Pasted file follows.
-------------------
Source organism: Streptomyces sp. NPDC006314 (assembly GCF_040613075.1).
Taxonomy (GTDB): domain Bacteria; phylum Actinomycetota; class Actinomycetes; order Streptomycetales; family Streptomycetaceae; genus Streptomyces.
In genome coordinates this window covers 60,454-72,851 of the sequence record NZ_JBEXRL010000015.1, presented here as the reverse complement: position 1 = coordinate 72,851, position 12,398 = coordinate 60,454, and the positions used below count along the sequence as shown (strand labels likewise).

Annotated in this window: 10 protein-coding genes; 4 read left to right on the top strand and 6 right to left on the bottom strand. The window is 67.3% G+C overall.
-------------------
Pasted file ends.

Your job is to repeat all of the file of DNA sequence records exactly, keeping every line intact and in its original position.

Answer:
Source organism: Streptomyces sp. NPDC006314 (assembly GCF_040613075.1).
Taxonomy (GTDB): domain Bacteria; phylum Actinomycetota; class Actinomycetes; order Streptomycetales; family Streptomycetaceae; genus Streptomyces.
In genome coordinates this window covers 60,454-72,851 of the sequence record NZ_JBEXRL010000015.1, presented here as the reverse complement: position 1 = coordinate 72,851, position 12,398 = coordinate 60,454, and the positions used below count along the sequence as shown (strand labels likewise).

Annotated in this window: 10 protein-coding genes; 4 read left to right on the top strand and 6 right to left on the bottom strand. The window is 67.3% G+C overall.